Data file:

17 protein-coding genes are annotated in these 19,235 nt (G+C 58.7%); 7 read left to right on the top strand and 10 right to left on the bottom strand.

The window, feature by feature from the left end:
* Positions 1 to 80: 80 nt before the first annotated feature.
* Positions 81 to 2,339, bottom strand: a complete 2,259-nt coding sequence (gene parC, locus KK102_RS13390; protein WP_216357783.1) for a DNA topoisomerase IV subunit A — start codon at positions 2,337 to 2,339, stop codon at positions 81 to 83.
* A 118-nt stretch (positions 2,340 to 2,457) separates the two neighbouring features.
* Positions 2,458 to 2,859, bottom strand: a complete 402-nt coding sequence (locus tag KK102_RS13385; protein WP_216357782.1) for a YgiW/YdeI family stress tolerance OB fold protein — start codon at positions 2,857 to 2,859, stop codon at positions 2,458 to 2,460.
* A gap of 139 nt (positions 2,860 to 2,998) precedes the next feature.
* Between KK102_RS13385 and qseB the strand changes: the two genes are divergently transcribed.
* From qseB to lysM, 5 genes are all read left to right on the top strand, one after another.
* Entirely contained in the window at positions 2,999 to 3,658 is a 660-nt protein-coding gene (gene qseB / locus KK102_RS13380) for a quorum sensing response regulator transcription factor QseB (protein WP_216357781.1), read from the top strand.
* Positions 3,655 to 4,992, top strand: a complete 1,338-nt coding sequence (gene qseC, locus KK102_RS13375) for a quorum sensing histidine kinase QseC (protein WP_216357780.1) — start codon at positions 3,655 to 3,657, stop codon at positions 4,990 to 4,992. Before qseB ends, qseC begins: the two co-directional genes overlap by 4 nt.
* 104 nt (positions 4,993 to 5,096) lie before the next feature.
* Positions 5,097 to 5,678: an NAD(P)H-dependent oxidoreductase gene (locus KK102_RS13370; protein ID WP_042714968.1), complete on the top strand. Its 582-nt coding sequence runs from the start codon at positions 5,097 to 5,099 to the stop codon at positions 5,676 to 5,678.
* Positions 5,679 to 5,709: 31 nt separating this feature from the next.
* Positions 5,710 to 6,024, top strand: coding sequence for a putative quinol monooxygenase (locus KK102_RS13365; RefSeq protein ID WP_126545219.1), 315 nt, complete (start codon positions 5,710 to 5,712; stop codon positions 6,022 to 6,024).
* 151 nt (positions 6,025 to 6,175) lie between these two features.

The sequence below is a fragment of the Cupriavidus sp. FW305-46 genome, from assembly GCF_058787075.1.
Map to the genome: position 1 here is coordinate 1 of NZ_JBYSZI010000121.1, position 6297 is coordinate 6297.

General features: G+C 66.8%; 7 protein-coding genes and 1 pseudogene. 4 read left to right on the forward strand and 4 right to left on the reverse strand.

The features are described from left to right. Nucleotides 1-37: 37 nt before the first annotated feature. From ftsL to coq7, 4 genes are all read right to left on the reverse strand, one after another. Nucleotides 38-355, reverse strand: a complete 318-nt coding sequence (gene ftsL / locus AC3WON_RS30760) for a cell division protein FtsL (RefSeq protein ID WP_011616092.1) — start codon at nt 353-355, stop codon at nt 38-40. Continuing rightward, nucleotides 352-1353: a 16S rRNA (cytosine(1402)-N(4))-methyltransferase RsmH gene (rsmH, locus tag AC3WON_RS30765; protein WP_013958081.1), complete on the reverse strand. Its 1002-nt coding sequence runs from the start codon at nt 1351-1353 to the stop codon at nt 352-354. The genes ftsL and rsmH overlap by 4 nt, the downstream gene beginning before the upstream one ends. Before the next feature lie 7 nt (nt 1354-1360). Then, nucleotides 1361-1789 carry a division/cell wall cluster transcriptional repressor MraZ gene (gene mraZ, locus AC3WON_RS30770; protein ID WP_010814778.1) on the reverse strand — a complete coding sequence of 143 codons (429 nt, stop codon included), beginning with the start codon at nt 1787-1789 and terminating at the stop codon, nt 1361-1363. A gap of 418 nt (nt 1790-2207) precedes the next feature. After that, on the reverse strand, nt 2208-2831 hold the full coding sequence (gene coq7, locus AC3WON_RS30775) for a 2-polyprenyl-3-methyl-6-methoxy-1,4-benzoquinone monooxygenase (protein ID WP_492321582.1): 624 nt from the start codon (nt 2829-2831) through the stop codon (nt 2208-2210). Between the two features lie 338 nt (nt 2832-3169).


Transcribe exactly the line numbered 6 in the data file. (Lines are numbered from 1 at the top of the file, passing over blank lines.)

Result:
* Positions 2,458 to 2,859, bottom strand: a complete 402-nt coding sequence (locus tag KK102_RS13385; protein WP_216357782.1) for a YgiW/YdeI family stress tolerance OB fold protein — start codon at positions 2,857 to 2,859, stop codon at positions 2,458 to 2,460.